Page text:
# Homework Help: Initial Value Problem

1. Jan 22, 2017

### Staff: Mentor

1. The problem statement, all variables and given/known data
Solve the initial value problem:
$\frac{dx}{dt} = x(2-x)$, $x(0) = 1$
for $x(t=ln2)$.

2. Relevant equations

3. The attempt at a solution

I moved the right side to the left and multiplied both sides by dt to get:
$\frac{dx}{x(2-x)} = dt$

Integrating gave me:
$\frac{ln|x|}{2} - \frac{ln|x-2|}{2} = t+C$

Then:
$ln|x| - ln|x-2| = 2t + 2C$
$ln|\frac{x}{x-2}| = 2t + 2C$
$\frac{x}{x-2} = e^{2t}e^{2c}$
$\frac{1}{1-\frac{2}{x}} = Ke^{2t}$

Manipulating for a while, I end up with:
$x=\frac{2}{Ke^{2t}}$

Since $x(0) = 1$, I set the left side to 1 and solve for K, winding up with $k=3$.
However, when trying to solve for $x(ln2)$ I end up with $\frac{2}{11}$, which isn't one of my possible answers.

Does my process look even remotely correct?

2. Jan 22, 2017

### LCKurtz

So you could say $\frac x {x-2} = Ke^{2t}$ Put $t=0,~x=1$ there to get $\frac x {x-2} = -e^{2t}$. Now put $t=\ln 2$ in that, then solve for $x$. See if that fixes it.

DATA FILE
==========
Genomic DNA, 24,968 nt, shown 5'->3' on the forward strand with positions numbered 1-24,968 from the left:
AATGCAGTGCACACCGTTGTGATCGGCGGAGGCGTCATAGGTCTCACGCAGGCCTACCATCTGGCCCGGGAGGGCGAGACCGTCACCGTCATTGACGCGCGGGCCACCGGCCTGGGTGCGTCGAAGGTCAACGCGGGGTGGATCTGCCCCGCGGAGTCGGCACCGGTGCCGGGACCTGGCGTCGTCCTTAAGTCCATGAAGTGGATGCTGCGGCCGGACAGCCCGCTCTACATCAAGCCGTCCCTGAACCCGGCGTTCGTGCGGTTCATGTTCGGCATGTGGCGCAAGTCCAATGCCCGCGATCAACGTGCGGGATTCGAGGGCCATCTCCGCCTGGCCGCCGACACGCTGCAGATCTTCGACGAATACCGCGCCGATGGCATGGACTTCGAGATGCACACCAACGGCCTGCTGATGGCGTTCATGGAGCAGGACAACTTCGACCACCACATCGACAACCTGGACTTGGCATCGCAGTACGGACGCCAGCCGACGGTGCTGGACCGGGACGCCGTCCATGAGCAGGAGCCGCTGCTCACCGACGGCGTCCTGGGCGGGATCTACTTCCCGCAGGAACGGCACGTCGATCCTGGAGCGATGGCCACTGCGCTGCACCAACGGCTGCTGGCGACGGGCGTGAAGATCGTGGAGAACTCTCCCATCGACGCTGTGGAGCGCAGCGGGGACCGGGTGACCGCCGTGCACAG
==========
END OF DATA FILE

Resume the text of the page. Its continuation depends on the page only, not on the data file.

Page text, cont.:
3. Jan 23, 2017

### Ray Vickson

For $t$ near 0 you have $x$ near 1, and so $x/(x-2) = e^{2C} e^{2t}$ is impossible unless you let $C$ be a complex number. However, $\ln(|x|/|x-2|) = \ln(x/(2-x))$, and so having $x/(2-x) = e^{2C} e^{2t}$ is OK. Of course, when you re-wrote $e^{2C}$ as $K$ and then forgot the origin of $K$, you were then able to have a valid formula!

4. Jan 23, 2017

### LCKurtz

@Drakkith: Ray is quite correct and I didn't notice you had been sloppy with the absolute value signs. A better way for you to have written it would be like this:$$ln\left | \frac{x}{x-2}\right | = 2t + 2C$$ $$\left|\frac{x}{x-2}\right | =e^{2t + 2C}=e^{2C}e^{2t}$$ $$\frac{x}{x-2} =\pm e^{2C}e^{2t} = Ke^{2t}$$

5. Jan 23, 2017

### Staff: Mentor

Yes, that seemed to work. I got x=8/5, which is one of the possible answers. Thanks guys!